Most neonates respond favorably to airway and ventilatory management, breathe spontaneously, and maintain a heart rate above 100 beats/min. Chest compressions should be begun only if the heart rate remains below 60 beats/min despite 30 sec of PPV with 100% oxygen. Chest compressions should cease when the heart rate is above 60 beats/min, but PPV should be continued until the heart rate is above 100 beats/min and the newborn has begun to breathe on his own. PPV should always accompany chest compressions and be coordinated so that a breath is provided after every third compression. After 30 sec of PPV and chest compressions, the compressions should be stopped and the heart rate evaluated while PPV is continued. If there is no palpable pulse at the base of the umbilical cord, PPV should be stopped and the chest auscultated to determine the heart rate.

Chest compressions are most effective when the sternum is depressed to a depth equal to one third of the anteroposterior chest diameter of the newborn. The preferred technique is to use the thumbs to depress the sternum, with the hands encircling the newborn’s thorax. An alternative is to perform compressions with two fingers on the same hand, so that the umbilical vein can be cannulated by another resuscitator. Ninety compressions a minute should be coordinated with 30 positive-pressure breaths, with care taken to avoid simultaneous compressions and ventilations.

Access to the circulation can be gained through the umbilical vein or intraosseously into the tibia. Normal saline or lactated Ringer’s solution is the preferred fluid. Narcotic antidotes should be given to reverse any depression in respiratory or neurological status from maternal narcotic overdose. Inotropes such as epinephrine should be used when ventilation and chest compressions do not revive the dying infant.

In prolonged resuscitations, blood gases should be drawn to help guide additional therapies.

Resuscitative interventions that have not proved to be helpful include the use of high-dose epinephrine, the induction of cerebral hypothermia, and the use of carbon dioxide detectors on the endotracheal tube.

Resuscitation should not be initiated for children born with severe anomalies incompatible with life, e.g., anencephaly or birth weights of less than 400 g. Resuscitative efforts that do not resolve apnea and pulselessness after more than 10 min are rarely successful in newborns. In these circumstances, efforts may be discontinued.

oral resuscitation

See: artificial respiration

resuscitation

1. Restoration of a stable physiological condition to a person whose heart action, blood pressure or body oxygenation have dropped to critical levels.
2. Active measures to treat shock.

Resuscitation

Bringing a person back to life after an apparent death or in cases of impending death.

resuscitation (rē·sˈ·si·tāˑ·shn),

n.pl revival methods that maintain vital signs for a person in cardiac or respiratory failure. Cardiac massage and artificial respiration techniques are employed, and fluid and acid-base imbalances are corrected.

resuscitation (rēsus´itā´shən),

n restoration of life or consciousness to one who appears to be dead.

resuscitation

restoration to life or consciousness of an animal apparently dead or dying, or whose respirations have ceased. See also artificial respiration.

cardiopulmonary resuscitation
an emergency technique used in cardiac arrest to re-establish heart and lung function until more advanced life support is available. See also cardiopulmonary resuscitation.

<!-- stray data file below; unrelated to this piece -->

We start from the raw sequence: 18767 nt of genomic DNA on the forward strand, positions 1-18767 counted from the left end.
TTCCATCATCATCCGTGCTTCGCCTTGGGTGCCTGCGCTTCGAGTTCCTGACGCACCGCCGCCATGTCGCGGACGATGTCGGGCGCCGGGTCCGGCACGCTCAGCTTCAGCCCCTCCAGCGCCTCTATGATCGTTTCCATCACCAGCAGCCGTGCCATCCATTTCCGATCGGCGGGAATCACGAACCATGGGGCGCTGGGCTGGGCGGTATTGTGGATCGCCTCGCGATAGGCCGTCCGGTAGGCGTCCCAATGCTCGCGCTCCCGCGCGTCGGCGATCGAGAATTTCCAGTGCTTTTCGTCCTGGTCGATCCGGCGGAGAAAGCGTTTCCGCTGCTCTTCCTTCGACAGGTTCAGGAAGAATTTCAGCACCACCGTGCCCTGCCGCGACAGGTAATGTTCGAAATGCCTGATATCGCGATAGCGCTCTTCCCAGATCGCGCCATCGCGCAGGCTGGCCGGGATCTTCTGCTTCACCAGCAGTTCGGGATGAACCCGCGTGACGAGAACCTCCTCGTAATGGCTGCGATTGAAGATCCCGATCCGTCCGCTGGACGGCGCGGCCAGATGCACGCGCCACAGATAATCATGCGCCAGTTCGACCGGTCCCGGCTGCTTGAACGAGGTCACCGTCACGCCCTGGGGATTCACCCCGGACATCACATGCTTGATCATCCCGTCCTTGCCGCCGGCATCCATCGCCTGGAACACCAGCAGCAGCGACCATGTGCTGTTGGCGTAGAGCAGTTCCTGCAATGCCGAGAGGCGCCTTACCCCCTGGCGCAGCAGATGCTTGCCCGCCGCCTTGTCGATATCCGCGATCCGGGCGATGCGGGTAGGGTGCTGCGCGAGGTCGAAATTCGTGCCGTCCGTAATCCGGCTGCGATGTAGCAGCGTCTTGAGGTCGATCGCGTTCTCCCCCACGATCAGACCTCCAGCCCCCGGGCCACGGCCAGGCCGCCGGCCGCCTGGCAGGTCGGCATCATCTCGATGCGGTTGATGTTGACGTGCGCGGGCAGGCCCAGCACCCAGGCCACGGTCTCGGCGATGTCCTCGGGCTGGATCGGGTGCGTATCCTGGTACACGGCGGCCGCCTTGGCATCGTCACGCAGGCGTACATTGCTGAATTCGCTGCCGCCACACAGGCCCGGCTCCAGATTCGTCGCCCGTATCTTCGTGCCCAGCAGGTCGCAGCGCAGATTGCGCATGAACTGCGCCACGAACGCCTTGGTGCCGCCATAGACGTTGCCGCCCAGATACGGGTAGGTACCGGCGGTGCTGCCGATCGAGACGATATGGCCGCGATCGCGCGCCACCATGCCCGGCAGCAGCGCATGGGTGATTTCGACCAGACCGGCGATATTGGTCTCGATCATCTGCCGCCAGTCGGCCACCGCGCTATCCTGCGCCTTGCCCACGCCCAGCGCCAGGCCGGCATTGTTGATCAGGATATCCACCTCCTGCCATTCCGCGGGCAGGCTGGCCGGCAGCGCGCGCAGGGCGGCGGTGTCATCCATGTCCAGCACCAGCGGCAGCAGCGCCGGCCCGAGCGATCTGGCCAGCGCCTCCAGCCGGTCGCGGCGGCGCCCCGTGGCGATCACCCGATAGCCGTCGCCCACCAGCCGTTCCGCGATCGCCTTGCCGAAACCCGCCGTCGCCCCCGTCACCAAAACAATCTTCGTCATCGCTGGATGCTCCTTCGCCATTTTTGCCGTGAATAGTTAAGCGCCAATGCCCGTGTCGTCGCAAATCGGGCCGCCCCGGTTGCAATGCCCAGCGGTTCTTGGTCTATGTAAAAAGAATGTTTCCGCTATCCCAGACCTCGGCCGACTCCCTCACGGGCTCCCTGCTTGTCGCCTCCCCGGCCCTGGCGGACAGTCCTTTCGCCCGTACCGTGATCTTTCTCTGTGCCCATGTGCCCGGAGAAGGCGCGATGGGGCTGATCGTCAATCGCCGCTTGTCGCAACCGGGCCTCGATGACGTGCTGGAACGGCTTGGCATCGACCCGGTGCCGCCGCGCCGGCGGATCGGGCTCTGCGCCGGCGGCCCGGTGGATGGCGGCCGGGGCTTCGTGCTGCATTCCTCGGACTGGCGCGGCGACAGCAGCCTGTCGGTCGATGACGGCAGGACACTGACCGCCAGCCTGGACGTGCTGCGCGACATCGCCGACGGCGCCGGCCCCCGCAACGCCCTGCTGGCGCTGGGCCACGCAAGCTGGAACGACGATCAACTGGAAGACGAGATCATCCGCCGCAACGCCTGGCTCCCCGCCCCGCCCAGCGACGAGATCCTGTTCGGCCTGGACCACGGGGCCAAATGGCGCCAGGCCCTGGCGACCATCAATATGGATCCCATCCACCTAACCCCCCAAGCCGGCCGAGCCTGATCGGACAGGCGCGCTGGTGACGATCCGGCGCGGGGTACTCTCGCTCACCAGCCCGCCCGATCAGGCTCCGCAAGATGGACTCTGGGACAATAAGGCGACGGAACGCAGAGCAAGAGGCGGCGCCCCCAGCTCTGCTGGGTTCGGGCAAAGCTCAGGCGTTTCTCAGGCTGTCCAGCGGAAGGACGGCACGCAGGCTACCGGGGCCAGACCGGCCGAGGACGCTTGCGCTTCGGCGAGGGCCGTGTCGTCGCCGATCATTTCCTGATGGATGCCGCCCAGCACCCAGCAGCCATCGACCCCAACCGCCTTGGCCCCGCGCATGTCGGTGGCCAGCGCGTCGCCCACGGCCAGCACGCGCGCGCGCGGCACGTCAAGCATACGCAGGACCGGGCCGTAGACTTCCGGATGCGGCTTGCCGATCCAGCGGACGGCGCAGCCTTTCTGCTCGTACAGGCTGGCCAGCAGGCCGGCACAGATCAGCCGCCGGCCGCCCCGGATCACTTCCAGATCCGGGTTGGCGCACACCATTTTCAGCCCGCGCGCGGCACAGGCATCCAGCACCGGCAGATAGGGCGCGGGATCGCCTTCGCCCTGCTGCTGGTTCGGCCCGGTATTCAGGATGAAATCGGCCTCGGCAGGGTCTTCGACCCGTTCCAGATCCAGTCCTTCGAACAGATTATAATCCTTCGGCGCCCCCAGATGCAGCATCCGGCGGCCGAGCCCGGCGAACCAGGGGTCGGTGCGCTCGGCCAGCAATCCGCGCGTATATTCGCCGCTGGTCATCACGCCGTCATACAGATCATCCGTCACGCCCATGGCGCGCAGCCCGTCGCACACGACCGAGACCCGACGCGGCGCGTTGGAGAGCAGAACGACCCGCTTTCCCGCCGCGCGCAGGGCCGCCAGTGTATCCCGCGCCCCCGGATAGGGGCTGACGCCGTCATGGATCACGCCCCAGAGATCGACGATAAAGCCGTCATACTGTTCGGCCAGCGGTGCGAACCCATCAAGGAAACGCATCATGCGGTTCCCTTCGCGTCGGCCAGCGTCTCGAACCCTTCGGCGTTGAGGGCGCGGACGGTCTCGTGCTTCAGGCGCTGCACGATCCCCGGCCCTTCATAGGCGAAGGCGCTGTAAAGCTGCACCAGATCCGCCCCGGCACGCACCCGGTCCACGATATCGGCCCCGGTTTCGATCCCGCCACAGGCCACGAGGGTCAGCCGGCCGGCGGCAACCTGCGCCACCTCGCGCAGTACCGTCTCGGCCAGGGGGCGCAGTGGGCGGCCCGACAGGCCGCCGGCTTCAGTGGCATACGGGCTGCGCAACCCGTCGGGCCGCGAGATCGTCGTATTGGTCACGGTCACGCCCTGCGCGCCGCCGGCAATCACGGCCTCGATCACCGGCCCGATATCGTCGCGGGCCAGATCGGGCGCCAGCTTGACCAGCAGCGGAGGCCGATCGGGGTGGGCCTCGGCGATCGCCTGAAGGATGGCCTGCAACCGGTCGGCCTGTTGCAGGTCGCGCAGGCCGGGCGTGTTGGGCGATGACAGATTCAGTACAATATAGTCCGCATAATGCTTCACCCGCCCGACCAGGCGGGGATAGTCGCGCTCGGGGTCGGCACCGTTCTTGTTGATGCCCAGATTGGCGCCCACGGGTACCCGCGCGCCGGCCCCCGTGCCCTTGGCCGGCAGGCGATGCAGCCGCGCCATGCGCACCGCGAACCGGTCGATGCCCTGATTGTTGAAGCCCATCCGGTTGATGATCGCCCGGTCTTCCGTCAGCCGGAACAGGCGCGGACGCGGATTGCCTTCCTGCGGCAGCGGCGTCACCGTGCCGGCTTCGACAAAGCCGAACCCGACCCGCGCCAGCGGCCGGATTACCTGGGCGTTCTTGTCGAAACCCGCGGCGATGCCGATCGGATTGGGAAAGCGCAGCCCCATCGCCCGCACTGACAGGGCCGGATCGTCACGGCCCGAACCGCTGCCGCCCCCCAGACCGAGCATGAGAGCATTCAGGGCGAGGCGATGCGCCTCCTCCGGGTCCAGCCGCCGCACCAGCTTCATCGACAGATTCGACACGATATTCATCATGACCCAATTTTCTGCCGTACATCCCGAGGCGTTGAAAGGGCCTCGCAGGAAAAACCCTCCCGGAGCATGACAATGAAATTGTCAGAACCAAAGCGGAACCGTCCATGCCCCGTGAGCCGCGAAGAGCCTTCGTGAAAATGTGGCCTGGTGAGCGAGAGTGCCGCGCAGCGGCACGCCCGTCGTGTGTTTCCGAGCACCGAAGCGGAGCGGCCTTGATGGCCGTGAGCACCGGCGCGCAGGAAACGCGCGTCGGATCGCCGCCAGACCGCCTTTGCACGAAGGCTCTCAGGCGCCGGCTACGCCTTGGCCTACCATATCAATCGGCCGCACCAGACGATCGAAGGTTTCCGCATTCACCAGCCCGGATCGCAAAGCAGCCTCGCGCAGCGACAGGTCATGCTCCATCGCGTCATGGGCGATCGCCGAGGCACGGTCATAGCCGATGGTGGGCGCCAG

cerebral resuscitation
treatment to counteract the cerebral edema resulting from low cerebral blood flow and hypoxia that occurs during cardiopulmonary resuscitation.
resuscitation equipment
inludes cardiac defibrillator, laryngoscope, endotracheal tubes, tracheotomy tubes, plus the stimulants and the administration sets needed in an emergency.
References in periodicals archive ?
Issue details: Resuscitation, Vol 95 (October 2015) published by Elsevier
American Burn Association practice guidelines burn shock resuscitation.
ZOLL Medical Corporation is committed to developing technologies that help advance the practice of resuscitation.
Lin will be presented with the Fellowship Award on November 13, 2010, at the Resuscitation Science Symposium (ReSS) meeting, which is held each year in conjunction with the AHA's Scientific Sessions.
A 2000 study in the United States looked at the attitudes, benefits, beliefs and concerns of family members and health care providers involved in invasive procedures and cardiopulmonary resuscitation (CPR).
The mission of the NRCPR hospital safety program was to reduce disability and death from cardiac and respiratory emergencies by providing an evidence-based, quality improvement program of patient safety, medical emergency team response, effective resuscitation and post-emergency care," said Beth Mancini, R.
The most common way of doing resuscitation is through a series of chest compressions, airway management techniques and rescue breathing known as cardiopulmonary resuscitation, or CPR.
From the researcher's experience, allowing family members to remain with patients during resuscitation efforts is a relatively new concept in Rwanda.
Five cycles of cardiopulmonary resuscitation (CPR) implies five cycles of 30 compressions followed by 2 ventilations.
It also recognises the demanding and complex work a resuscitation nurse does in the co-ordination (of patient care and treatment)," said Hornsby ED's Nursing Unit Manager (NUM), Rosalyn Ferguson.
Until 2007, when paramedics were called to the scene of a cardiac arrest, they would attempt resuscitation unless there were signs of obvious death, such as rigor morris, or the family or nursing home staff could immediately produce a valid, written prehospital Do Not Attempt Resuscitate (DNAR) form.
Lifeguards commenced resuscitation on the beach including cardiac massage and bag-valve-mask ventilation.